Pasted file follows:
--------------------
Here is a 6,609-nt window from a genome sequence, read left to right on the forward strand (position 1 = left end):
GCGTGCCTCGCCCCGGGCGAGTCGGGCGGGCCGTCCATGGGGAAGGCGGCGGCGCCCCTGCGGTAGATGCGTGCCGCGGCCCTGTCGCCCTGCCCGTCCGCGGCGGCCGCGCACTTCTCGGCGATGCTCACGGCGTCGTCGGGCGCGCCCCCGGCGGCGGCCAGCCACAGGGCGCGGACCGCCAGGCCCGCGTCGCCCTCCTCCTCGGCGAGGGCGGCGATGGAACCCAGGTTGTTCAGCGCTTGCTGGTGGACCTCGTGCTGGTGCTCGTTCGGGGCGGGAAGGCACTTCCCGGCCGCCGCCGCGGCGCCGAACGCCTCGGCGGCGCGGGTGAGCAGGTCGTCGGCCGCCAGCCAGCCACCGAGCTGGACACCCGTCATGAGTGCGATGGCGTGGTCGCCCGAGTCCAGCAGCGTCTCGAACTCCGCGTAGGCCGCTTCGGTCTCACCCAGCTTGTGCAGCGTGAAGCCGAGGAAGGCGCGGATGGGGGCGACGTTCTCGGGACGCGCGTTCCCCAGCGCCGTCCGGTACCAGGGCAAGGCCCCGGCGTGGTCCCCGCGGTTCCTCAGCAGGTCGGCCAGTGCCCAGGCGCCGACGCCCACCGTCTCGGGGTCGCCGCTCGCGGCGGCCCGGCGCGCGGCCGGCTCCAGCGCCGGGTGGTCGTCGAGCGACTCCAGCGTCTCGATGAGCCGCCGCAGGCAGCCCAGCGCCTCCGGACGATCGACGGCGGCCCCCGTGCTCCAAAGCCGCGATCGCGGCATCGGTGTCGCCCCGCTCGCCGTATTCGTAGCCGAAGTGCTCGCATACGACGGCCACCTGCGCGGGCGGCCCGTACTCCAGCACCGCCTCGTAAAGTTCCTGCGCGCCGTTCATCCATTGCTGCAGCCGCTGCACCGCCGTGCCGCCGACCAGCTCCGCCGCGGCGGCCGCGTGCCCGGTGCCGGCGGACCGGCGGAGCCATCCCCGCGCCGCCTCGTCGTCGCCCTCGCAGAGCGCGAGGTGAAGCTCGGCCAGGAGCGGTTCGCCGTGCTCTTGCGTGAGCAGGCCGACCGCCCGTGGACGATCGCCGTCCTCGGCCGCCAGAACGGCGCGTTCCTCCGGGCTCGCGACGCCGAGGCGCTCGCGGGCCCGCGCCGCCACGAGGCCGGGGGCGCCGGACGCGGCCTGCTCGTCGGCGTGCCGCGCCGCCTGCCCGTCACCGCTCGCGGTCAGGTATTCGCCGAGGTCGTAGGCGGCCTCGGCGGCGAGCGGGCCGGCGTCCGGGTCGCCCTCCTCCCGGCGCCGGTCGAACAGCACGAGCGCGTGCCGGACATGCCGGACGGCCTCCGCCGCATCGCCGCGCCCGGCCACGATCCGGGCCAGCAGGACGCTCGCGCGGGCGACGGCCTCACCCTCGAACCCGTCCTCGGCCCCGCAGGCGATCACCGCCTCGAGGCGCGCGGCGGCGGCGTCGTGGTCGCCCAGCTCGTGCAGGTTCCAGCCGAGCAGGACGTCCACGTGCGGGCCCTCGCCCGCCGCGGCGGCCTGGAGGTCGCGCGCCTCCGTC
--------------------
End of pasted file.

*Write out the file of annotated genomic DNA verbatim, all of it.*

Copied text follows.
Here is a 6,609-nt window from a genome sequence, read left to right on the forward strand (position 1 = left end):
GCGTGCCTCGCCCCGGGCGAGTCGGGCGGGCCGTCCATGGGGAAGGCGGCGGCGCCCCTGCGGTAGATGCGTGCCGCGGCCCTGTCGCCCTGCCCGTCCGCGGCGGCCGCGCACTTCTCGGCGATGCTCACGGCGTCGTCGGGCGCGCCCCCGGCGGCGGCCAGCCACAGGGCGCGGACCGCCAGGCCCGCGTCGCCCTCCTCCTCGGCGAGGGCGGCGATGGAACCCAGGTTGTTCAGCGCTTGCTGGTGGACCTCGTGCTGGTGCTCGTTCGGGGCGGGAAGGCACTTCCCGGCCGCCGCCGCGGCGCCGAACGCCTCGGCGGCGCGGGTGAGCAGGTCGTCGGCCGCCAGCCAGCCACCGAGCTGGACACCCGTCATGAGTGCGATGGCGTGGTCGCCCGAGTCCAGCAGCGTCTCGAACTCCGCGTAGGCCGCTTCGGTCTCACCCAGCTTGTGCAGCGTGAAGCCGAGGAAGGCGCGGATGGGGGCGACGTTCTCGGGACGCGCGTTCCCCAGCGCCGTCCGGTACCAGGGCAAGGCCCCGGCGTGGTCCCCGCGGTTCCTCAGCAGGTCGGCCAGTGCCCAGGCGCCGACGCCCACCGTCTCGGGGTCGCCGCTCGCGGCGGCCCGGCGCGCGGCCGGCTCCAGCGCCGGGTGGTCGTCGAGCGACTCCAGCGTCTCGATGAGCCGCCGCAGGCAGCCCAGCGCCTCCGGACGATCGACGGCGGCCCCCGTGCTCCAAAGCCGCGATCGCGGCATCGGTGTCGCCCCGCTCGCCGTATTCGTAGCCGAAGTGCTCGCATACGACGGCCACCTGCGCGGGCGGCCCGTACTCCAGCACCGCCTCGTAAAGTTCCTGCGCGCCGTTCATCCATTGCTGCAGCCGCTGCACCGCCGTGCCGCCGACCAGCTCCGCCGCGGCGGCCGCGTGCCCGGTGCCGGCGGACCGGCGGAGCCATCCCCGCGCCGCCTCGTCGTCGCCCTCGCAGAGCGCGAGGTGAAGCTCGGCCAGGAGCGGTTCGCCGTGCTCTTGCGTGAGCAGGCCGACCGCCCGTGGACGATCGCCGTCCTCGGCCGCCAGAACGGCGCGTTCCTCCGGGCTCGCGACGCCGAGGCGCTCGCGGGCCCGCGCCGCCACGAGGCCGGGGGCGCCGGACGCGGCCTGCTCGTCGGCGTGCCGCGCCGCCTGCCCGTCACCGCTCGCGGTCAGGTATTCGCCGAGGTCGTAGGCGGCCTCGGCGGCGAGCGGGCCGGCGTCCGGGTCGCCCTCCTCCCGGCGCCGGTCGAACAGCACGAGCGCGTGCCGGACATGCCGGACGGCCTCCGCCGCATCGCCGCGCCCGGCCACGATCCGGGCCAGCAGGACGCTCGCGCGGGCGACGGCCTCACCCTCGAACCCGTCCTCGGCCCCGCAGGCGATCACCGCCTCGAGGCGCGCGGCGGCGGCGTCGTGGTCGCCCAGCTCGTGCAGGTTCCAGCCGAGCAGGACGTCCACGTGCGGGCCCTCGCCCGCCGCGGCGGCCTGGAGGTCGCGCGCCTCCGTC